According to the CDC, about 30 percent of antibiotics prescribed in United States hospitals are “unnecessary or suboptimal.”
Thus, individual physicians must improve their prescribing practices to protect patients from avoidable side effects, as well as to more effectively treat infections, says George E. Nelson, M.D., director of the Vanderbilt Antimicrobial Stewardship Program. Yet, it will require antimicrobial stewardship on a global scale to effectively combat resistance, he added.
Nelson is part of a larger team at Vanderbilt University Medical Center and Monroe Carell Jr. Children’s Hospital at Vanderbilt working tirelessly to monitor antimicrobial use and develop treatment guidelines within the hospitals. Both institutions were recently designated by the Infectious Diseases Society of America (IDSA) as Antimicrobial Stewardship Centers of Excellence.
“This is very welcomed recognition, and it reflects a tremendous amount of work that our stewardship team has accomplished,” Nelson said.
Only 145 hospital programs have ever received the IDSA Center of Excellence designation, which is grounded in core elements of antimicrobial stewardship set forth by the CDC.
Core elements include granular monitoring of antimicrobial use, plus prospective interventions centered around specific pathogens, such as pharmacy protocol, facilities, specialties or staff makeup. Stewardship teams report their findings to all parties, including hospital leadership and the IDSA, to inform and educate.
For their part, the IDSA regularly serves as a policy advocate and offers myriad professional development opportunities related to proper use of antimicrobials. The organization also sponsors basic and clinical research to further this mission.
“We salute the IDSA for their efforts to promote awareness of antimicrobial stewardship and the measures health care organizations can take to optimize use of antimicrobial drugs,” Nelson said.
Beyond the core elements, Centers of Excellence must also conform with practice guidelines from the IDSA and from the Society for Healthcare Epidemiology of America.
At Vanderbilt, Nelson and his colleagues are addressing antimicrobial stewardship on several fronts.
The team uses electronic health records to monitor antimicrobial use patterns and clinical laboratory results in the hospitals every day. When issues arise, they may reach out directly to clinicians to discuss prescription adjustments, such as shorter courses. This approach promotes open dialogue that can improve a prescription provider’s decision-making for future patients, Nelson said.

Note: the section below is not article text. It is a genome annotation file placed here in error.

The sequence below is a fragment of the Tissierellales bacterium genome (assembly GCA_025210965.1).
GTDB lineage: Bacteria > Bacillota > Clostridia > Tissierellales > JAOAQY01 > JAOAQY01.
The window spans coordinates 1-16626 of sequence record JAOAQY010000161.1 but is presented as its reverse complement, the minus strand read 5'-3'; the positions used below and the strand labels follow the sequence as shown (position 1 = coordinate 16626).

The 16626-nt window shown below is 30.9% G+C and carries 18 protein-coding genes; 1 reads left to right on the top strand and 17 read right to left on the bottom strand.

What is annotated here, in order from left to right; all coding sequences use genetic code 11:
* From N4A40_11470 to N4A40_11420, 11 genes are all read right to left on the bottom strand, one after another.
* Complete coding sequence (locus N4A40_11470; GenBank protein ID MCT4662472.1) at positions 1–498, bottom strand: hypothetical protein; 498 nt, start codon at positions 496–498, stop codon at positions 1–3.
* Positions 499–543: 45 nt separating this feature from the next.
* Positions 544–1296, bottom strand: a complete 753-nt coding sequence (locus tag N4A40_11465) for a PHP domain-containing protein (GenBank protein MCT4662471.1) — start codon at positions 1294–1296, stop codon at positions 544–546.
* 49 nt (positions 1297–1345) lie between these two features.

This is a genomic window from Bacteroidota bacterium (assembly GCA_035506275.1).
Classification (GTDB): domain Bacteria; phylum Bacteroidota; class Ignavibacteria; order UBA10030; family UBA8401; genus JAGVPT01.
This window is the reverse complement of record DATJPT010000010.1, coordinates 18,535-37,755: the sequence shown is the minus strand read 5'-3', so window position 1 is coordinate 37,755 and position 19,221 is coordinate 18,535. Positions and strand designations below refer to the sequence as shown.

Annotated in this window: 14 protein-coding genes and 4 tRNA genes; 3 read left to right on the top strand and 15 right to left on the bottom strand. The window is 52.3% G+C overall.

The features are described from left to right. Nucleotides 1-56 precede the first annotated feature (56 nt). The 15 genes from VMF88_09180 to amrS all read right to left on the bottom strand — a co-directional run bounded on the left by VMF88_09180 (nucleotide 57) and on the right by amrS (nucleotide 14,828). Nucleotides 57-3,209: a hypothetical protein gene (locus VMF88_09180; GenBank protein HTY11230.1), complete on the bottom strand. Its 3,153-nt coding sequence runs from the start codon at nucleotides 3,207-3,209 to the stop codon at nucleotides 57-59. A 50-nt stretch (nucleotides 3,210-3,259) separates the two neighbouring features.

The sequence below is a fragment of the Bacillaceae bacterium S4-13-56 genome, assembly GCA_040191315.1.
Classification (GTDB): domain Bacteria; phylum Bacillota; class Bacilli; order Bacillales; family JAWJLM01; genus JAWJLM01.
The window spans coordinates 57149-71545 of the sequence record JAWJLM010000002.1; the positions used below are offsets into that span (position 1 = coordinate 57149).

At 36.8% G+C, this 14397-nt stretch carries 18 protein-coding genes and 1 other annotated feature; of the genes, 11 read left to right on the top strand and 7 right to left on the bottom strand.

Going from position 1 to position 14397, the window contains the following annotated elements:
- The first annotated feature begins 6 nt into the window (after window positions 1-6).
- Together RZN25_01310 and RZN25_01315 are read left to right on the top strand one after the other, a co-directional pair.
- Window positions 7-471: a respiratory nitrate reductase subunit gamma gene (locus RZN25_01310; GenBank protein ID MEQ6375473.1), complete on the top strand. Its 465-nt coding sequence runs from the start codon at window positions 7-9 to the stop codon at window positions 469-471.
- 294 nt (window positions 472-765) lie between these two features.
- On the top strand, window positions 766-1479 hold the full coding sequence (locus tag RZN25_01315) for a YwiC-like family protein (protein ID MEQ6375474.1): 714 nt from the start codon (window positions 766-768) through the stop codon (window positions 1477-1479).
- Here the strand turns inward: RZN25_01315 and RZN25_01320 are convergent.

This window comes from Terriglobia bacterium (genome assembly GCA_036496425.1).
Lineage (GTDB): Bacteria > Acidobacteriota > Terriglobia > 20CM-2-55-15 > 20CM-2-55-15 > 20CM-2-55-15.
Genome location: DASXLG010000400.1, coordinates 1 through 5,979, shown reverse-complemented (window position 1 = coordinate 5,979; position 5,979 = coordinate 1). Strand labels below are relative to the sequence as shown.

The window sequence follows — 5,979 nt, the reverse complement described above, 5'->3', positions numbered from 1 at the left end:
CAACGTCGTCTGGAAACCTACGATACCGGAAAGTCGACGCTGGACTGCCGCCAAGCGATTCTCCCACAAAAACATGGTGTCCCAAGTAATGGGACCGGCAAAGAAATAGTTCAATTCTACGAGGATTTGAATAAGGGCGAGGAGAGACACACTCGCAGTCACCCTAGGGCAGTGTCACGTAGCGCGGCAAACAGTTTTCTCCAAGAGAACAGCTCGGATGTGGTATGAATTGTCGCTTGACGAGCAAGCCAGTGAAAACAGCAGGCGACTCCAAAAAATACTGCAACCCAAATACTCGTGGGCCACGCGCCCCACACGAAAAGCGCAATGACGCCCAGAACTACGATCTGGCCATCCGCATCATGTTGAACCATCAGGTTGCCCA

At the pharmacy level, the team oversees the Vanderbilt drug formulary and has worked closely with the Pharmacy and Therapeutics Committee to establish a list of 25 antimicrobials – primarily newer broad-spectrum or “last-resort” options – that require approval from an infectious diseases specialist to dispense.
“We’re here to optimize therapy, hopefully with the major benefits of reducing drug resistance and improving outcomes through multidisciplinary collaborative programs and a focus on individual patient care,” Nelson said.
Since launching in 2009, the Vanderbilt Antimicrobial Stewardship Program has proven its worth.
Nelson and colleagues have, for example, reduced the number of outdated penicillin allergy labels on patient charts. This helps expand the antibiotic arsenal available for treatment and is backed by research that suggests more than half of patients with a penicillin allergy chart notation are actually at low risk of having an adverse reaction.
The team also has developed a successful framework and implementation strategy to support interventions related to antimicrobial use. As a proof of concept, implementing the approach reduced concomitant vancomycin and piperacillin-tazobactam use from 4.2 to 0.7 percent among inpatients at Vanderbilt. This effort complements existing risk models at Vanderbilt and Children’s Hospital designed to combat antibiotic overuse.
Other efforts include focusing on antimicrobial use at hospital discharge and in outpatient clinics – care transitions where best practices can sometimes slip through the cracks. Now, Vanderbilt outpatient clinics are also included in oversight provided by Nelson’s team.
A major goal of the work is to reduce costs related to prevention and treatment of infectious diseases. Current estimates place the cost to manage just six of the most drug-resistant pathogens in the United States at $4.6 billion annually. The IDSA estimates that resistant infections will cost the global economy an estimated $100 trillion by 2050.